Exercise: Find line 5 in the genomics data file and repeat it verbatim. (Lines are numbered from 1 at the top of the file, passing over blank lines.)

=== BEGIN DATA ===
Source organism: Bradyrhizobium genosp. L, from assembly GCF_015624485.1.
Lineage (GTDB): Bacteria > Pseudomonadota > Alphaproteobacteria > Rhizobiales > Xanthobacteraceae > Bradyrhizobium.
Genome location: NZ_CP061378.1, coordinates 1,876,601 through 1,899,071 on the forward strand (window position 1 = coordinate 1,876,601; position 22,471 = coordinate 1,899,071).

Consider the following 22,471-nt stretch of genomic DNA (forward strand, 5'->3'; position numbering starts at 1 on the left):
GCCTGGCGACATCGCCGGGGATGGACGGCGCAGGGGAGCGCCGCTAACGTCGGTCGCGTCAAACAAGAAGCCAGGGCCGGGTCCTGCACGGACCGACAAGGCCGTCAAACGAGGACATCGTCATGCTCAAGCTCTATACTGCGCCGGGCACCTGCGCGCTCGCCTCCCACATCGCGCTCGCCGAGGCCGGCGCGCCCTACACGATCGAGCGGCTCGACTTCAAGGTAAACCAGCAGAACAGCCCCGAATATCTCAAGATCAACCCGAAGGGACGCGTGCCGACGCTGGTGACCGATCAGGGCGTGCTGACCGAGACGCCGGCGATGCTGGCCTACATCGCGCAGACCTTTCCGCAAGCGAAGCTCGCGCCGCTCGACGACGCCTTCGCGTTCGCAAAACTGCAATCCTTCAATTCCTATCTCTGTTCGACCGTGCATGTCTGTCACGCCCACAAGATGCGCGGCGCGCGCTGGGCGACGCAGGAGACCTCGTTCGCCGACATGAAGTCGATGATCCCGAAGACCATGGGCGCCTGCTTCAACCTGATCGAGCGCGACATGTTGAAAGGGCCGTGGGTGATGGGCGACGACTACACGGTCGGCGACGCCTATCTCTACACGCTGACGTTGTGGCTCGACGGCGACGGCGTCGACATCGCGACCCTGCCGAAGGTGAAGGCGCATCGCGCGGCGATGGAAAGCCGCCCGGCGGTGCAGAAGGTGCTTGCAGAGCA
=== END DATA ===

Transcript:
GCCTGGCGACATCGCCGGGGATGGACGGCGCAGGGGAGCGCCGCTAACGTCGGTCGCGTCAAACAAGAAGCCAGGGCCGGGTCCTGCACGGACCGACAAGGCCGTCAAACGAGGACATCGTCATGCTCAAGCTCTATACTGCGCCGGGCACCTGCGCGCTCGCCTCCCACATCGCGCTCGCCGAGGCCGGCGCGCCCTACACGATCGAGCGGCTCGACTTCAAGGTAAACCAGCAGAACAGCCCCGAATATCTCAAGATCAACCCGAAGGGACGCGTGCCGACGCTGGTGACCGATCAGGGCGTGCTGACCGAGACGCCGGCGATGCTGGCCTACATCGCGCAGACCTTTCCGCAAGCGAAGCTCGCGCCGCTCGACGACGCCTTCGCGTTCGCAAAACTGCAATCCTTCAATTCCTATCTCTGTTCGACCGTGCATGTCTGTCACGCCCACAAGATGCGCGGCGCGCGCTGGGCGACGCAGGAGACCTCGTTCGCCGACATGAAGTCGATGATCCCGAAGACCATGGGCGCCTGCTTCAACCTGATCGAGCGCGACATGTTGAAAGGGCCGTGGGTGATGGGCGACGACTACACGGTCGGCGACGCCTATCTCTACACGCTGACGTTGTGGCTCGACGGCGACGGCGTCGACATCGCGACCCTGCCGAAGGTGAAGGCGCATCGCGCGGCGATGGAAAGCCGCCCGGCGGTGCAGAAGGTGCTTGCAGAGCA